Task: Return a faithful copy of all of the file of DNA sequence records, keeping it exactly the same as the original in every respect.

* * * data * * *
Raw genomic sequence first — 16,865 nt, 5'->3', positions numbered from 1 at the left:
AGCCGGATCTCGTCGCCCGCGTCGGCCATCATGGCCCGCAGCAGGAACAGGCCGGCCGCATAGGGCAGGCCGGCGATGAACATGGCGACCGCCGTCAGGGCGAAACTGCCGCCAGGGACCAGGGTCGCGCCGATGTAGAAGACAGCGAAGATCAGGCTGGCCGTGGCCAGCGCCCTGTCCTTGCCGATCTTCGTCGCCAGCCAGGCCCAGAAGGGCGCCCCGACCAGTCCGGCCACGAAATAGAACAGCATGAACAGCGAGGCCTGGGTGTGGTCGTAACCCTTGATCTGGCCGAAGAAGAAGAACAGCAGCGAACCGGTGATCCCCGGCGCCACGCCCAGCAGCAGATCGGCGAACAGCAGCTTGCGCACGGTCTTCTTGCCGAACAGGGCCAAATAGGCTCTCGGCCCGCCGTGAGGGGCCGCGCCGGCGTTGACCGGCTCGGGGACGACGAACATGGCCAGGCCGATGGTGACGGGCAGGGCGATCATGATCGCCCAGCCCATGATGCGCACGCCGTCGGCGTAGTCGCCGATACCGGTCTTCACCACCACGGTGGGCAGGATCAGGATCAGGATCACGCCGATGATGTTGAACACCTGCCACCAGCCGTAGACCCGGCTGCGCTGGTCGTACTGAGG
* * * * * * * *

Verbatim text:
Raw genomic sequence first — 16,865 nt, 5'->3', positions numbered from 1 at the left:
AGCCGGATCTCGTCGCCCGCGTCGGCCATCATGGCCCGCAGCAGGAACAGGCCGGCCGCATAGGGCAGGCCGGCGATGAACATGGCGACCGCCGTCAGGGCGAAACTGCCGCCAGGGACCAGGGTCGCGCCGATGTAGAAGACAGCGAAGATCAGGCTGGCCGTGGCCAGCGCCCTGTCCTTGCCGATCTTCGTCGCCAGCCAGGCCCAGAAGGGCGCCCCGACCAGTCCGGCCACGAAATAGAACAGCATGAACAGCGAGGCCTGGGTGTGGTCGTAACCCTTGATCTGGCCGAAGAAGAAGAACAGCAGCGAACCGGTGATCCCCGGCGCCACGCCCAGCAGCAGATCGGCGAACAGCAGCTTGCGCACGGTCTTCTTGCCGAACAGGGCCAAATAGGCTCTCGGCCCGCCGTGAGGGGCCGCGCCGGCGTTGACCGGCTCGGGGACGACGAACATGGCCAGGCCGATGGTGACGGGCAGGGCGATCATGATCGCCCAGCCCATGATGCGCACGCCGTCGGCGTAGTCGCCGATACCGGTCTTCACCACCACGGTGGGCAGGATCAGGATCAGGATCACGCCGATGATGTTGAACACCTGCCACCAGCCGTAGACCCGGCTGCGCTGGTCGTACTGAGG